While the FCTD found that the overall impression of the two marks is very similar, in part because of the companies’ use of “R US” with a design that accentuates the R as well as similarities in font, use of colour, appearance, sound and connotations of the R US element, the FCTD went on to hold that there was no likelihood of confusion between the marks.4
The FCTD placed emphasis on its finding that the goods, services and business of Herbs R Us were fundamentally different from those of Toys R Us.5 The FCTD concluded that the parties’ marks were associated with product lines that were vastly different given that the HERBS R US trademark had been used primarily in association with the sale of cannabis products and cannabis-related accessories, whereas Toys R Us trademarks were used in association with the sale of toys, games, electronics, and baby products, including children’s and baby clothing, furniture and accessories.6
The Passing Off Claim
Subsection 7(b) of the Act prohibits a trader from directing public attention to their goods, services or business in a manner likely to cause confusion between its goods, services or business and those of another.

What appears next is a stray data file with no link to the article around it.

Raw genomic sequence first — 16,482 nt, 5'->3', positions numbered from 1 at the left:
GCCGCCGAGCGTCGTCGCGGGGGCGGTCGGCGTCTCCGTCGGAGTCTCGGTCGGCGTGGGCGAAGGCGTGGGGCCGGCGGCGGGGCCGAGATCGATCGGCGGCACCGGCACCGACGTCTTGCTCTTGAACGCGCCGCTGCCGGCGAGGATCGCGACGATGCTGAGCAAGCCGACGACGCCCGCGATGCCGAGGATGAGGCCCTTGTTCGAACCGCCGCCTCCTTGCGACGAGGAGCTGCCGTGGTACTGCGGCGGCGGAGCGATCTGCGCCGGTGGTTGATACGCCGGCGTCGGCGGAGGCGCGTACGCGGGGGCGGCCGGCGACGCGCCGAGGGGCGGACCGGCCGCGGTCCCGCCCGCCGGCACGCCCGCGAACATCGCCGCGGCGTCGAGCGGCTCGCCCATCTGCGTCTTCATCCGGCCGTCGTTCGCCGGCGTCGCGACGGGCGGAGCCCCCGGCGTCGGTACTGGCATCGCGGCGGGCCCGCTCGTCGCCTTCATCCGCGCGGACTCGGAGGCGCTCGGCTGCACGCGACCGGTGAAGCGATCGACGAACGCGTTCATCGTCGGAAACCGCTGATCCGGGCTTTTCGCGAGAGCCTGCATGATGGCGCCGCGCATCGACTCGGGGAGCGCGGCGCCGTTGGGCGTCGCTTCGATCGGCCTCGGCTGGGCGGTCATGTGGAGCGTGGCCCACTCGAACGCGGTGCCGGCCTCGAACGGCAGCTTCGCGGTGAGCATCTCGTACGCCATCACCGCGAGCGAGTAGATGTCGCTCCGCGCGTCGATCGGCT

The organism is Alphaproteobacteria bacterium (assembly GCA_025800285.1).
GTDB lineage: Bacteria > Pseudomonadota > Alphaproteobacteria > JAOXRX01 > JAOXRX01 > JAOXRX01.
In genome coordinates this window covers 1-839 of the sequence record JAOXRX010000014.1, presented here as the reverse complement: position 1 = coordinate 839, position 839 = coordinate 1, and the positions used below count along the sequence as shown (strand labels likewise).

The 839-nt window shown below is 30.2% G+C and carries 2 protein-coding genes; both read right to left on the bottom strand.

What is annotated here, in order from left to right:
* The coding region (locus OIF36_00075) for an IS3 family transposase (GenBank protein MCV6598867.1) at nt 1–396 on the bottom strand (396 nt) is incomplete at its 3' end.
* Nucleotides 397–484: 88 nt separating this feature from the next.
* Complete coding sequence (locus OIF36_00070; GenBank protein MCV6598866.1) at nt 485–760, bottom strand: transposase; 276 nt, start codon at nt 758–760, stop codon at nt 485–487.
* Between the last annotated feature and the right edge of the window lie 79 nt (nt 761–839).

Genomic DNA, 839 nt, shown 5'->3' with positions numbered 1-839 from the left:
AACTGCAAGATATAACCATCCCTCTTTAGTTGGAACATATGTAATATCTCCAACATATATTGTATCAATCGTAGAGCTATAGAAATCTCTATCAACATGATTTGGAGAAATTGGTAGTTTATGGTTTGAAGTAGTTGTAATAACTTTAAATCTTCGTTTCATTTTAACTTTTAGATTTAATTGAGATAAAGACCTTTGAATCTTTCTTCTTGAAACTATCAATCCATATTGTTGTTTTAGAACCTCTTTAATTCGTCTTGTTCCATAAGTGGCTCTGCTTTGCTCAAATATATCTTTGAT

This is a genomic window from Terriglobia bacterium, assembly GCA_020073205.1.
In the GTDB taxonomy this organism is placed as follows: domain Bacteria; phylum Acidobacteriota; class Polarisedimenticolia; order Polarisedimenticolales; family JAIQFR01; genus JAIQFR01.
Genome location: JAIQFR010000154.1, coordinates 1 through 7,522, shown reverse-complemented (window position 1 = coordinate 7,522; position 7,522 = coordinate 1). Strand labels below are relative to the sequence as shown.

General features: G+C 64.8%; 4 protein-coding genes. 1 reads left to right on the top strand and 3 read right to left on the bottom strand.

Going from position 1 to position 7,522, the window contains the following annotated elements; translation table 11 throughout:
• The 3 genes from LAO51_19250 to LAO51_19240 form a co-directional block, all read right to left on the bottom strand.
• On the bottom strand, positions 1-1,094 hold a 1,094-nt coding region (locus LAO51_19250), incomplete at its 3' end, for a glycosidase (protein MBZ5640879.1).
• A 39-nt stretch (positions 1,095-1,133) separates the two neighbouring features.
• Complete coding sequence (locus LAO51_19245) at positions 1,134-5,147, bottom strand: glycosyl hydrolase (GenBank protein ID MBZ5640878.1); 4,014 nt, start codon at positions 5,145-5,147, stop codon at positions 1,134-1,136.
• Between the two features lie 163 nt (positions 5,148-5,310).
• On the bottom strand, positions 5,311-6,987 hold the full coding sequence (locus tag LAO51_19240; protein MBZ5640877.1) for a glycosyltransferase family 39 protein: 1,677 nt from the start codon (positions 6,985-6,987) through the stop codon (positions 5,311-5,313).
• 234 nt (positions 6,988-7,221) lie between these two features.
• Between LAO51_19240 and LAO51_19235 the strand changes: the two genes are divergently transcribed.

The FCTD confirmed that “the three necessary components to a passing off claim under subsection 7(b) are the existence of goodwill, deception of the public due to a misrepresentation, and actual or potential damage.”7
Consequently, the FCTD quickly dismissed the subsection 7(b) claim because Toys R Us’ claim with respect to misrepresentation was grounded in its claim of infringement under Section 20, which the FCTD had previously rejected.8
The Depreciation of Goodwill Claim
In its decision, the FCTD confirmed that “even where there is no likelihood of confusion, there may be a likelihood of depreciation of the goodwill attaching to a registered trademark”.9
Subsection 22(1) of the Act provides that “no person shall use a trade-mark registered by another person in a manner that is likely to have the effect of depreciating the value of the goodwill attaching thereto”.
Goodwill in a trademark “connotes the positive association that attracts customers towards its owner’s wares or services rather than those of its competitors”.10